Knowing all of you guys, I know you will continue to serve the nation in the right spirit and right values. I believe we have been the lucky ones to be chosen by the Almighty to serve this sport. Each generation gets this opportunity to take care of this sport and serve it to the best of our ability. I have full faith in you to continue to serve the nation in the right spirit and to the best of your ability, to bring all the laurels to the country. All the very best.

I would be failing in my duties if I did not thank all the doctors, the physios, the trainers, who have put this difficult body together to go back on the field and be able to play. The amount of injuries that I have had in my career, I don't know how you have managed to keep me fit, but without your special efforts, it would never have happened. The doctors have met me at weird hours. I mean I have called them from Mumbai to Chennai, Mumbai to Delhi, I mean wherever. They have just taken the next flight and left their work and families to be with me, which has allowed me to play. So a big thank you to all three of you for keeping me in good shape.

My dear friend, late Mark Mascarenhas, my first manager. We unfortunately lost him in a car accident in 2001, but he was such a well-wisher of cricket, my cricket, and especially Indian cricket. He was so passionate. He understood what it takes to represent a nation and gave me all the space to go out and express myself, and never pressurised me to do this ad or promotion or whatever the sponsors demanded. He took care of that and today I miss him, so thank you Mark for all your contribution.

My current management team, WSG, for repeating what Mark has done, because when I signed the contract I exactly told them what I want from them, and what it requires to represent me. They have done that and respected that.

Someone who has worked closely with me for 14 years is my manager, Vinod Nayudu. He is more like my family and all the sacrifices, spending time away from his family for my work, has been special, so big thank you to his family as well for giving up so much time for my work with Vinod.

In my school days, when I performed well, the media backed me a lot. They continue to do that till this morning. Thank you so much to the media for supporting and appreciating my performances. It surely had a positive effect on me. Thank you so much to all the photographers as well for those wonderfully captured moments that will stay with me for the rest of my life, so a big thank you to all the photographers.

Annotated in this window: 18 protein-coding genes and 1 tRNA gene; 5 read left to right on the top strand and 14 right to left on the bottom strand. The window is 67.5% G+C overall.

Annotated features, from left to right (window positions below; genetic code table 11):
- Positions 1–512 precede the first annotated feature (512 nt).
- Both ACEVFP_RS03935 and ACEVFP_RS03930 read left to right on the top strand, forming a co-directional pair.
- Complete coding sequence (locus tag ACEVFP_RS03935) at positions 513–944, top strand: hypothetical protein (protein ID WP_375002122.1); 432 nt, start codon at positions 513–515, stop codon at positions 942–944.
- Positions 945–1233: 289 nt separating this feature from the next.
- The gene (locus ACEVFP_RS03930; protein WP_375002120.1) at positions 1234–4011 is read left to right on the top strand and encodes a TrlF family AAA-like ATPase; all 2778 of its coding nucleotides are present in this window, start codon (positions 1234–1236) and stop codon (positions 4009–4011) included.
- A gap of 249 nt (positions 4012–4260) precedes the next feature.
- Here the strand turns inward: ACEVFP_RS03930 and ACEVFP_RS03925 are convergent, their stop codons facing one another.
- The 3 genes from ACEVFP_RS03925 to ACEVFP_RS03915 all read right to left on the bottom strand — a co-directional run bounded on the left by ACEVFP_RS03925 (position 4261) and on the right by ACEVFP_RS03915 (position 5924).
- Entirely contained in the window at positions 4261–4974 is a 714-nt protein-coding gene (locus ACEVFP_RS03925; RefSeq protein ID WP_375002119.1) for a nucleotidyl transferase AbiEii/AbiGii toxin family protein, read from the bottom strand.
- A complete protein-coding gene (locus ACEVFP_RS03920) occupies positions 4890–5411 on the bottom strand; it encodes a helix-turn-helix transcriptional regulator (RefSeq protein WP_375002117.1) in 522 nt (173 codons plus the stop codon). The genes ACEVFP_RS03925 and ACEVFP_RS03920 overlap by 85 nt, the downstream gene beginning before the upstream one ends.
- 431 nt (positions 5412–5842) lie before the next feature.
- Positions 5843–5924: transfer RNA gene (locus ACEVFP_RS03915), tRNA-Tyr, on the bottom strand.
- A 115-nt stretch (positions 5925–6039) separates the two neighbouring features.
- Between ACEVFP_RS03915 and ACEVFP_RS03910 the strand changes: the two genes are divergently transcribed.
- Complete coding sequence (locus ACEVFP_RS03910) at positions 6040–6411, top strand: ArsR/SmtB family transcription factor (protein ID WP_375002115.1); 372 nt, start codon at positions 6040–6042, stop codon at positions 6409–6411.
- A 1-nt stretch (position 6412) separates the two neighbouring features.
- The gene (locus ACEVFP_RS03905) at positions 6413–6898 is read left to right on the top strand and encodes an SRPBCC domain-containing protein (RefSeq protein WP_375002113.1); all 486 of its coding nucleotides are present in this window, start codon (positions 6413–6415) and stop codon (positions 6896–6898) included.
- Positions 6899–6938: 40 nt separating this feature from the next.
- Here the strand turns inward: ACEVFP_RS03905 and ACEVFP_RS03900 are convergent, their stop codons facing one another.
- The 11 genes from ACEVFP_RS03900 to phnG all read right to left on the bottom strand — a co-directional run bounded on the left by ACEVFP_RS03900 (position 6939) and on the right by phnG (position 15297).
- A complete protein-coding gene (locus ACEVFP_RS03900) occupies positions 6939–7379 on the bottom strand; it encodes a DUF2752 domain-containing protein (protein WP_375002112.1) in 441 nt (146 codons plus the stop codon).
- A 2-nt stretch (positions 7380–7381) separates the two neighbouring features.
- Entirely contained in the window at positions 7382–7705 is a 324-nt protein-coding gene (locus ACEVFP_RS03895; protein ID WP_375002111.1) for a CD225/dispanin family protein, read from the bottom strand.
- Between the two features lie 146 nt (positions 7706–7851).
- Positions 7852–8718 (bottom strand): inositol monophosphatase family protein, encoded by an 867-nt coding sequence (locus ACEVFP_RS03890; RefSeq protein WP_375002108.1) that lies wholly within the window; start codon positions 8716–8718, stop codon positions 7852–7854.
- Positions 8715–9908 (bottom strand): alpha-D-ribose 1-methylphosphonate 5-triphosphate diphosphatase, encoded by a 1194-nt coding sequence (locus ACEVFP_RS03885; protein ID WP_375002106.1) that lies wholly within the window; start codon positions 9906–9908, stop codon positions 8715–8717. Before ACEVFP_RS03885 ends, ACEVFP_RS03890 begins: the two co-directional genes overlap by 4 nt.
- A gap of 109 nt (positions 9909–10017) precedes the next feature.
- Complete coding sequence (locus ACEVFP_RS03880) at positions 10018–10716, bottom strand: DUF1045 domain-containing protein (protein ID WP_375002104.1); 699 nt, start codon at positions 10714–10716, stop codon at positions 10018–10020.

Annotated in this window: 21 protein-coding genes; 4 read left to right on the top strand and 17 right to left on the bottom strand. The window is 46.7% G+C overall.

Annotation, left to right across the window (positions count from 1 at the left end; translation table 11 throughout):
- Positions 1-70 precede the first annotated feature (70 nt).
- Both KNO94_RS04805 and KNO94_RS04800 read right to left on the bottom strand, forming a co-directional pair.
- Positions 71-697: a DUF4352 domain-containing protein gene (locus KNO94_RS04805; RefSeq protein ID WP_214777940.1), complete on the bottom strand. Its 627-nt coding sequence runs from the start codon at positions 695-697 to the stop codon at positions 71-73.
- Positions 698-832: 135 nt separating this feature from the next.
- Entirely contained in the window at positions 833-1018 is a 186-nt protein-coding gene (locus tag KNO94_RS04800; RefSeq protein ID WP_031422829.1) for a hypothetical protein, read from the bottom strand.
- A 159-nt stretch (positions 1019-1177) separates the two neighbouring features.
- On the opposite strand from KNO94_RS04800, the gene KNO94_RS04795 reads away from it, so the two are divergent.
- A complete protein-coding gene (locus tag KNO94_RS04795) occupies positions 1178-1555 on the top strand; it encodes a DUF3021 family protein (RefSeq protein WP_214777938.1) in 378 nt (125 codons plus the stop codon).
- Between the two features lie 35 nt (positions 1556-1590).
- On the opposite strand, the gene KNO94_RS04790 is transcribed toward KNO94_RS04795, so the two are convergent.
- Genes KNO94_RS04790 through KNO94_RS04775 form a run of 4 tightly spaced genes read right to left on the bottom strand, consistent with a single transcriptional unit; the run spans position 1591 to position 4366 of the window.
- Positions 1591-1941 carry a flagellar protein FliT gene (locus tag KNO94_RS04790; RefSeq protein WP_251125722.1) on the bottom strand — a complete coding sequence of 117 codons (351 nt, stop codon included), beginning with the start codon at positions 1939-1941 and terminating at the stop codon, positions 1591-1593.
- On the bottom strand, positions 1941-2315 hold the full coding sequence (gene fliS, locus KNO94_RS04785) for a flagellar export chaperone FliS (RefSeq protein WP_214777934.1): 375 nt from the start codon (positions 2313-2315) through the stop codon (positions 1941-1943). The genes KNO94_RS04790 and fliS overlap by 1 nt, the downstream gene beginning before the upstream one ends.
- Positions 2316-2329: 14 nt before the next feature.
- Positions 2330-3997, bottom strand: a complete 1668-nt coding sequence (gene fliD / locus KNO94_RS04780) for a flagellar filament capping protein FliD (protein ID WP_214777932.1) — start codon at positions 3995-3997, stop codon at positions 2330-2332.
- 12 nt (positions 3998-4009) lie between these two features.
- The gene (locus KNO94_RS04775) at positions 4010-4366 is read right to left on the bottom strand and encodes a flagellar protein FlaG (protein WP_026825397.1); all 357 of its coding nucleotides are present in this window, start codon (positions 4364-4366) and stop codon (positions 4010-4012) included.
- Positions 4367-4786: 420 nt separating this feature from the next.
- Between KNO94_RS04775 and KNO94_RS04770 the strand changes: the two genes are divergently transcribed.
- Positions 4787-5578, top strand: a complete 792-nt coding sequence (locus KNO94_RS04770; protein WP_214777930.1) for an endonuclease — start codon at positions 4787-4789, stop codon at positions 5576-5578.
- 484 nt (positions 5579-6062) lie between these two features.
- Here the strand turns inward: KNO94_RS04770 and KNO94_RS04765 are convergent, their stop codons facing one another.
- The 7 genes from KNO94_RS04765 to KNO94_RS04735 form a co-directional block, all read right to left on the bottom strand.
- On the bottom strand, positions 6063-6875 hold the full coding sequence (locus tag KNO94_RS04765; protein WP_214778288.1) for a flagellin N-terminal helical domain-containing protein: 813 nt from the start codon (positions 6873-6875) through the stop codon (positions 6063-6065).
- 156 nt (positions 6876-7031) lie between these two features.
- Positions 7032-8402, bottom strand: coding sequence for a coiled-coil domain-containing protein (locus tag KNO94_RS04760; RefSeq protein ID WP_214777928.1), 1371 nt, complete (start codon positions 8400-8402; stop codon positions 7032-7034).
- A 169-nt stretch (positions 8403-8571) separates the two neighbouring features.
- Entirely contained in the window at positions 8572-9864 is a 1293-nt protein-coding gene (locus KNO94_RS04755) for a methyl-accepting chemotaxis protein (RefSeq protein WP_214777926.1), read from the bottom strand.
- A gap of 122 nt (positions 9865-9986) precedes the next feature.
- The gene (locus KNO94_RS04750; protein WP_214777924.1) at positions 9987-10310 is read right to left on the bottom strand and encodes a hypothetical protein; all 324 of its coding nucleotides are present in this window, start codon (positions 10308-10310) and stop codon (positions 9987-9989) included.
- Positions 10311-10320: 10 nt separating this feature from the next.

I know my speech is getting a bit too long, but this is the last thing I want to say. I want to thank all the people here who have flown in from various parts of the world, and have supported me endlessly, whether I scored a 0 or a 100-plus. Your support was so dear to me and meant a lot to me. Whatever you have done for me.

I know I have met so many guys who have fasted for me, prayed for me, done so much for me. Without that life wouldn't have been like this for me. I want to thank you from the bottom of my heart, and also say that time has flown by rather quickly, but the memories you have left with me will always be with me forever and ever, especially "Sachin, Sachin" which will reverberate in my ears till I stop breathing. Thank you very much. If I have missed out on saying something, I hope you understand. Goodbye."

So Sachin's 200th Test match comes to an end. The end of a truly great playing career.

The test was wholly dedicated to Sachin by BCCI and dubbed as SRT200. Thanks to BCCI's efforts of a grand farewell - the Test and the period preceding it was maniacally covered by news agencies. It all culminates with Sachin Ramesh Tendulkar getting the Bharat Ratna.

Will I be lynched for saying that the coverage and BCCI should be equally commended for Sachin's Bharat Ratna as Sachin's efforts on the field?